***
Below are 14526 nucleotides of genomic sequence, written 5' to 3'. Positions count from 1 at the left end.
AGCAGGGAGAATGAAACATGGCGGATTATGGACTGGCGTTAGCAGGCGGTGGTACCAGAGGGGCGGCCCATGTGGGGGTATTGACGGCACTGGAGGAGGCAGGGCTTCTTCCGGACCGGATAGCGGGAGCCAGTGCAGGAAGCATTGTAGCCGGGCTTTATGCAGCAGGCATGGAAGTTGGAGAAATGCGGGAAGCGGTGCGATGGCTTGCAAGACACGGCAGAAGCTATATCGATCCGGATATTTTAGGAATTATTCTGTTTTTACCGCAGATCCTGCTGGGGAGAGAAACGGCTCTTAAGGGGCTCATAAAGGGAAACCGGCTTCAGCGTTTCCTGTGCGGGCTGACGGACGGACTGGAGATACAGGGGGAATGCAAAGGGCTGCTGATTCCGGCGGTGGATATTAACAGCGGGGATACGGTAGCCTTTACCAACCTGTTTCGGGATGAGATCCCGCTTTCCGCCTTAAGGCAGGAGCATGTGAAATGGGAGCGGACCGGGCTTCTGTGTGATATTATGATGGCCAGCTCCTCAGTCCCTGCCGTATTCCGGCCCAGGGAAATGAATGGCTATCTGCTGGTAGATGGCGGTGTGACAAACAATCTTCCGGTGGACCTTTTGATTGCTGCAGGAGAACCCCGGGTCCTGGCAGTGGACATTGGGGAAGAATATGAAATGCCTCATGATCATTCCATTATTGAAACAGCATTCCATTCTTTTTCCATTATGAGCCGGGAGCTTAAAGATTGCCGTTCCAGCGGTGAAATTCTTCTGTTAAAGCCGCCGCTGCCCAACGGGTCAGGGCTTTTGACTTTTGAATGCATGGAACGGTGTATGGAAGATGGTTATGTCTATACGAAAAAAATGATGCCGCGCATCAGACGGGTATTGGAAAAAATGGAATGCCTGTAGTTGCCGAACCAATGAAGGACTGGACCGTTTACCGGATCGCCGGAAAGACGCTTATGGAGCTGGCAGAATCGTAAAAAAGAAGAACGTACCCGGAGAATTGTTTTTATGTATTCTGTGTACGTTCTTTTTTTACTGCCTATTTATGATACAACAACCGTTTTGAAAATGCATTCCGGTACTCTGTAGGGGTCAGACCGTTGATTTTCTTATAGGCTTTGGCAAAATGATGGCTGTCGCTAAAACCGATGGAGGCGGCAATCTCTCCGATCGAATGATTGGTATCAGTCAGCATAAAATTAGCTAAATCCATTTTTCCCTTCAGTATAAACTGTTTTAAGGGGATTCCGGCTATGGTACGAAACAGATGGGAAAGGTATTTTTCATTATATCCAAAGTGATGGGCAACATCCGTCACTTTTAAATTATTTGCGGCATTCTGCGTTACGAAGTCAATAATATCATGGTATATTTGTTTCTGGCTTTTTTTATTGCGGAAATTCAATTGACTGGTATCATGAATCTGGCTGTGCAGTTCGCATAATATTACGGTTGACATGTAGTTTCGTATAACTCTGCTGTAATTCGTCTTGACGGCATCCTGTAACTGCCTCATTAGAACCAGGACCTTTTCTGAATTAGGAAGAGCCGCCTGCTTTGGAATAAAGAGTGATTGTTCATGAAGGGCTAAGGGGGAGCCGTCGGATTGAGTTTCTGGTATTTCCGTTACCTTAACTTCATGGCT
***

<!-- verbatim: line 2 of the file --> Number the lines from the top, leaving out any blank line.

AGCAGGGAGAATGAAACATGGCGGATTATGGACTGGCGTTAGCAGGCGGTGGTACCAGAGGGGCGGCCCATGTGGGGGTATTGACGGCACTGGAGGAGGCAGGGCTTCTTCCGGACCGGATAGCGGGAGCCAGTGCAGGAAGCATTGTAGCCGGGCTTTATGCAGCAGGCATGGAAGTTGGAGAAATGCGGGAAGCGGTGCGATGGCTTGCAAGACACGGCAGAAGCTATATCGATCCGGATATTTTAGGAATTATTCTGTTTTTACCGCAGATCCTGCTGGGGAGAGAAACGGCTCTTAAGGGGCTCATAAAGGGAAACCGGCTTCAGCGTTTCCTGTGCGGGCTGACGGACGGACTGGAGATACAGGGGGAATGCAAAGGGCTGCTGATTCCGGCGGTGGATATTAACAGCGGGGATACGGTAGCCTTTACCAACCTGTTTCGGGATGAGATCCCGCTTTCCGCCTTAAGGCAGGAGCATGTGAAATGGGAGCGGACCGGGCTTCTGTGTGATATTATGATGGCCAGCTCCTCAGTCCCTGCCGTATTCCGGCCCAGGGAAATGAATGGCTATCTGCTGGTAGATGGCGGTGTGACAAACAATCTTCCGGTGGACCTTTTGATTGCTGCAGGAGAACCCCGGGTCCTGGCAGTGGACATTGGGGAAGAATATGAAATGCCTCATGATCATTCCATTATTGAAACAGCATTCCATTCTTTTTCCATTATGAGCCGGGAGCTTAAAGATTGCCGTTCCAGCGGTGAAATTCTTCTGTTAAAGCCGCCGCTGCCCAACGGGTCAGGGCTTTTGACTTTTGAATGCATGGAACGGTGTATGGAAGATGGTTATGTCTATACGAAAAAAATGATGCCGCGCATCAGACGGGTATTGGAAAAAATGGAATGCCTGTAGTTGCCGAACCAATGAAGGACTGGACCGTTTACCGGATCGCCGGAAAGACGCTTATGGAGCTGGCAGAATCGTAAAAAAGAAGAACGTACCCGGAGAATTGTTTTTATGTATTCTGTGTACGTTCTTTTTTTACTGCCTATTTATGATACAACAACCGTTTTGAAAATGCATTCCGGTACTCTGTAGGGGTCAGACCGTTGATTTTCTTATAGGCTTTGGCAAAATGATGGCTGTCGCTAAAACCGATGGAGGCGGCAATCTCTCCGATCGAATGATTGGTATCAGTCAGCATAAAATTAGCTAAATCCATTTTTCCCTTCAGTATAAACTGTTTTAAGGGGATTCCGGCTATGGTACGAAACAGATGGGAAAGGTATTTTTCATTATATCCAAAGTGATGGGCAACATCCGTCACTTTTAAATTATTTGCGGCATTCTGCGTTACGAAGTCAATAATATCATGGTATATTTGTTTCTGGCTTTTTTTATTGCGGAAATTCAATTGACTGGTATCATGAATCTGGCTGTGCAGTTCGCATAATATTACGGTTGACATGTAGTTTCGTATAACTCTGCTGTAATTCGTCTTGACGGCATCCTGTAACTGCCTCATTAGAACCAGGACCTTTTCTGAATTAGGAAGAGCCGCCTGCTTTGGAATAAAGAGTGATTGTTCATGAAGGGCTAAGGGGGAGCCGTCGGATTGAGTTTCTGGTATTTCCGTTACCTTAACTTCATGGCT